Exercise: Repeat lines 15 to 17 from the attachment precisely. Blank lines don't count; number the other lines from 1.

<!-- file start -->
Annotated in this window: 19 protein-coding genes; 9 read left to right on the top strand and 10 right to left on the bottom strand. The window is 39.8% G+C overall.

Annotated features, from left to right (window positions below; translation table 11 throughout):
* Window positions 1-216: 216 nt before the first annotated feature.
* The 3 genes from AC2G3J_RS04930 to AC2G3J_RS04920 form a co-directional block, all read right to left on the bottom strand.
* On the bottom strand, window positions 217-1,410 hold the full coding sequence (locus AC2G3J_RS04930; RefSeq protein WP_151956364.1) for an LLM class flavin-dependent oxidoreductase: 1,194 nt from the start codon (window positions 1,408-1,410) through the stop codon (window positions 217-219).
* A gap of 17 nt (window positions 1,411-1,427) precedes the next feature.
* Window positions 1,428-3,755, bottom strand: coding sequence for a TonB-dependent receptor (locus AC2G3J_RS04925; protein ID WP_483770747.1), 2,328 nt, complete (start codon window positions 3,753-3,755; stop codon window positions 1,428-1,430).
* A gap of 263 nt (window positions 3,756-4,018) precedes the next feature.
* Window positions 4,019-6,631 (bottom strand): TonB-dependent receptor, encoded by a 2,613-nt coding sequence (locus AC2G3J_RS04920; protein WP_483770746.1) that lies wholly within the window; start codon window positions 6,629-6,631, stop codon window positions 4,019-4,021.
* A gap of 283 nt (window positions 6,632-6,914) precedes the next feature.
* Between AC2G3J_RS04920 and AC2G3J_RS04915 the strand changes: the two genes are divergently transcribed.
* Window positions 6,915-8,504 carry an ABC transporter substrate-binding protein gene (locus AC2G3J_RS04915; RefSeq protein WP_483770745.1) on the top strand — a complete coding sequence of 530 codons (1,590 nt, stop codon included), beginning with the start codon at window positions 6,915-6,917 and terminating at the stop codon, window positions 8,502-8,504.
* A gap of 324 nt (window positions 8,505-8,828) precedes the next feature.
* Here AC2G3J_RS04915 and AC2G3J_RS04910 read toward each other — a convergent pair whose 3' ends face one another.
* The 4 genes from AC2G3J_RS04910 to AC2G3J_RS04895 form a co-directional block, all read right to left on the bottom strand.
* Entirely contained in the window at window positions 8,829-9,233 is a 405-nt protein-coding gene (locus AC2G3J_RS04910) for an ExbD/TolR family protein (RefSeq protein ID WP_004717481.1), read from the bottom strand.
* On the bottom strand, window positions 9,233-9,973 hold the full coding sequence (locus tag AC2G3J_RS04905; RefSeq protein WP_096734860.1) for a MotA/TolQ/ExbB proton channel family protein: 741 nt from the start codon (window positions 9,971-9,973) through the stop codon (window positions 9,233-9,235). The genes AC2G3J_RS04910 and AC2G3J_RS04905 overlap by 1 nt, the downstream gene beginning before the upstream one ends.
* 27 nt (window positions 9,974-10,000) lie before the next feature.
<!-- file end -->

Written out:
* The 4 genes from AC2G3J_RS04910 to AC2G3J_RS04895 form a co-directional block, all read right to left on the bottom strand.
* Entirely contained in the window at window positions 8,829-9,233 is a 405-nt protein-coding gene (locus AC2G3J_RS04910) for an ExbD/TolR family protein (RefSeq protein ID WP_004717481.1), read from the bottom strand.
* On the bottom strand, window positions 9,233-9,973 hold the full coding sequence (locus tag AC2G3J_RS04905; RefSeq protein WP_096734860.1) for a MotA/TolQ/ExbB proton channel family protein: 741 nt from the start codon (window positions 9,971-9,973) through the stop codon (window positions 9,233-9,235). The genes AC2G3J_RS04910 and AC2G3J_RS04905 overlap by 1 nt, the downstream gene beginning before the upstream one ends.